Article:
memory hierarchy of high performance and embedded processors has been shown to
be one of the major energy consumers. Extrapolating the current trends, this portion
is likely to be increased in the near future. In this paper, a technique is proposed
which uses an additional mini cache, called the L0-cache, located between the
I-cache and the CPU core. This mechanism can provide the instruction stream to
the data path, and when managed properly, it can efficiently eliminate the need
for high utilization of the more expensive I-cache.Cache
memories are accounting for an increasing fraction of a chip's transistors and
overall energy dissipation. Current proposals for resizable caches fundamentally
vary in two design aspects: (1) cache organization, where one organization, referred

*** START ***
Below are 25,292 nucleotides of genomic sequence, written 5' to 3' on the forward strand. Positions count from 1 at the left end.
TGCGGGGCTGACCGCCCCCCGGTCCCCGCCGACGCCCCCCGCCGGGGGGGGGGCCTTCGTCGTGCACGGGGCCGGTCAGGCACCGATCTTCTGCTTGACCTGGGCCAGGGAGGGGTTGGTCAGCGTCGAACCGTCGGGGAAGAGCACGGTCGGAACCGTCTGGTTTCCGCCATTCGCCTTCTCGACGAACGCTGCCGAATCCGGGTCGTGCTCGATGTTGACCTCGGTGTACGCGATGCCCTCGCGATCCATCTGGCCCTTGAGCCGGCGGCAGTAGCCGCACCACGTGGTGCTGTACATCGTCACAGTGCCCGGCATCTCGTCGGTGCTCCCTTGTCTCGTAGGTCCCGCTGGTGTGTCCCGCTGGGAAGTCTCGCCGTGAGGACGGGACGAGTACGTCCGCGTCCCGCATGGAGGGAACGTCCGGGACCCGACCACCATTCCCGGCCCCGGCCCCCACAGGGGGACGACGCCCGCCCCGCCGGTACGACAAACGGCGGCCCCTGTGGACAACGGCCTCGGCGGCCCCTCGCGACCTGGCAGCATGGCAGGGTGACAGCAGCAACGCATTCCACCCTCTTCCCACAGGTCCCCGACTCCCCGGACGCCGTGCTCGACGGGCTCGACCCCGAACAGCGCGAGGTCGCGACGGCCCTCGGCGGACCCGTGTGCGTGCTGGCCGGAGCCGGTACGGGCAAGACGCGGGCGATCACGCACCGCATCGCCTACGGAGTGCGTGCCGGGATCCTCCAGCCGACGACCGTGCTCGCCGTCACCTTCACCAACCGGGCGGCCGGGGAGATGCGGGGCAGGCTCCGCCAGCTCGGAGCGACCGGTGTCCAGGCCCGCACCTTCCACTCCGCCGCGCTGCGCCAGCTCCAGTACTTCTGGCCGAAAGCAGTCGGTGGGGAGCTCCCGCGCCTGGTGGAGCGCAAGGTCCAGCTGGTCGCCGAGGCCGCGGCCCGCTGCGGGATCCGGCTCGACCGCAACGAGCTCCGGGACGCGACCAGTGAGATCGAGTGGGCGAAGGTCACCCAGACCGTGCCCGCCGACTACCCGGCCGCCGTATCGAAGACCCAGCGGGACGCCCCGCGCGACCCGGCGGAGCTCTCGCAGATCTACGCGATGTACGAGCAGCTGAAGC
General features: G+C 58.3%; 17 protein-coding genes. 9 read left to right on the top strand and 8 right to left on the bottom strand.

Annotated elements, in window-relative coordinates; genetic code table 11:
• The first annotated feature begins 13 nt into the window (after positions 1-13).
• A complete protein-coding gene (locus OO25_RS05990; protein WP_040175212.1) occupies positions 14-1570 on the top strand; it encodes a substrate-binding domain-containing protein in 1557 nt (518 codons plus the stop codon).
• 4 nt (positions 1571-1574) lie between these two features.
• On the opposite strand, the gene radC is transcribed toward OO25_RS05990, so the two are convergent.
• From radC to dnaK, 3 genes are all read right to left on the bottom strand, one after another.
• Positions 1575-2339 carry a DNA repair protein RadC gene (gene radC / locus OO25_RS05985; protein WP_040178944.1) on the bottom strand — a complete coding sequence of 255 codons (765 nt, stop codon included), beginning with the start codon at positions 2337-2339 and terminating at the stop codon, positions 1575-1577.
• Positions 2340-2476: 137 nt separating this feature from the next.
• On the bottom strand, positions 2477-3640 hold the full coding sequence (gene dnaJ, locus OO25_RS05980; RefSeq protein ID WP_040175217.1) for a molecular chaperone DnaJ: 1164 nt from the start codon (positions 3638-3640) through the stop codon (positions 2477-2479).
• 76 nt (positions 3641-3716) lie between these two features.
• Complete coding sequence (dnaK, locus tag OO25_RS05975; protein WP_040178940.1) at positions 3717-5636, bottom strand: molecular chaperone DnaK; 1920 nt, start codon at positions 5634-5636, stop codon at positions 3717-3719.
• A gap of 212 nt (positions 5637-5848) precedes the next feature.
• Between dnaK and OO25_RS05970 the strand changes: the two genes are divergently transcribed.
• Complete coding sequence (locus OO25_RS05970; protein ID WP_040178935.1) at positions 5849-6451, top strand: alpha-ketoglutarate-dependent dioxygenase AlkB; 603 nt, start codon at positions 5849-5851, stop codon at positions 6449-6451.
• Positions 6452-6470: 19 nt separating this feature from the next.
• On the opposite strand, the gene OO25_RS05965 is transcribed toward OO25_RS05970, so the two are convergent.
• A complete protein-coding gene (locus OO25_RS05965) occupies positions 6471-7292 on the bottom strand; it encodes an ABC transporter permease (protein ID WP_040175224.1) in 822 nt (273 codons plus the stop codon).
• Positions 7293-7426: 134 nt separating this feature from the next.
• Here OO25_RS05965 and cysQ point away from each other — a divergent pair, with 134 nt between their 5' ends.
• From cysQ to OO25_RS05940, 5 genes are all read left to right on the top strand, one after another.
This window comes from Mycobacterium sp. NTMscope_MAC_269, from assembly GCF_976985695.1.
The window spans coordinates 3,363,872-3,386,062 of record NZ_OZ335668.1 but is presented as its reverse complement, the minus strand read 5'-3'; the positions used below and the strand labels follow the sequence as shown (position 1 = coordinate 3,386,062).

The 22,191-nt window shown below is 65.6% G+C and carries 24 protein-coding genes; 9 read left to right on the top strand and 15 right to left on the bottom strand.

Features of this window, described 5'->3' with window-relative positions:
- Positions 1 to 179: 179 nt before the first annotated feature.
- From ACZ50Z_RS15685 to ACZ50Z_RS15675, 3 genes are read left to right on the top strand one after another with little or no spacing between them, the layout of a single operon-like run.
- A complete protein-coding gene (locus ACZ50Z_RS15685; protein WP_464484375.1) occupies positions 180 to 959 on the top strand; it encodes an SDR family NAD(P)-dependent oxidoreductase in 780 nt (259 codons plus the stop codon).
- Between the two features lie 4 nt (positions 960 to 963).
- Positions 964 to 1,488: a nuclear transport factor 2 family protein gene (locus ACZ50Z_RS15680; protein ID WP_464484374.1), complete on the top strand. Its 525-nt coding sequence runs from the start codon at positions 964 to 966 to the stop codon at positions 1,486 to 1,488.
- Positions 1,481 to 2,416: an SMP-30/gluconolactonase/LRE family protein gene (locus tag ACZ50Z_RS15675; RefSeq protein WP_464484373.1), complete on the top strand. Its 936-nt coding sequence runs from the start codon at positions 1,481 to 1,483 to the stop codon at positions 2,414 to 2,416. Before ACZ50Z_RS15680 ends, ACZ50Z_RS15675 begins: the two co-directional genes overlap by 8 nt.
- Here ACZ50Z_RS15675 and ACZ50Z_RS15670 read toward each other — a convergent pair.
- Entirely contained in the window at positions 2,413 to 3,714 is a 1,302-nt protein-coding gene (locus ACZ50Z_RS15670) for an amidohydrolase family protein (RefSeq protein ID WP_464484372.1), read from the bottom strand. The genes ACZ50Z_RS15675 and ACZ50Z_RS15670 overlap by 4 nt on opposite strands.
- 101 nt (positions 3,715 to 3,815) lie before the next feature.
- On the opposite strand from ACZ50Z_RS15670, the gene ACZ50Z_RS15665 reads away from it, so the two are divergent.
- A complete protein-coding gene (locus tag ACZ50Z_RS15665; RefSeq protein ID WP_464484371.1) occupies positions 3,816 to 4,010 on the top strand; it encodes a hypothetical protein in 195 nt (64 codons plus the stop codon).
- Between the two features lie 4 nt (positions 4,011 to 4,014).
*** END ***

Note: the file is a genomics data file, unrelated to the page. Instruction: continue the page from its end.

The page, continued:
to as selective-ways, varies the cache's set-associatively, while the other, referred
to as selective-sets, varies the number of cache sets, and (2) resizing strategy,
where one proposal statically sets the cache size prior to an application's execution,
while the other allows for dynamic resizing both across and within applications.
Five techniques are proposed and evaluated which are used to the dynamic analysis
of the program instruction access behavior and to proactively guide the L0-cache.
The basic idea is that only the most frequently executed portion of the code should
be stored in the L0-cache, since this is where the program spends most of its
time. Results of the experiments indicate that more than 60% of the dissipated
energy in the I-cache subsystem can be saved.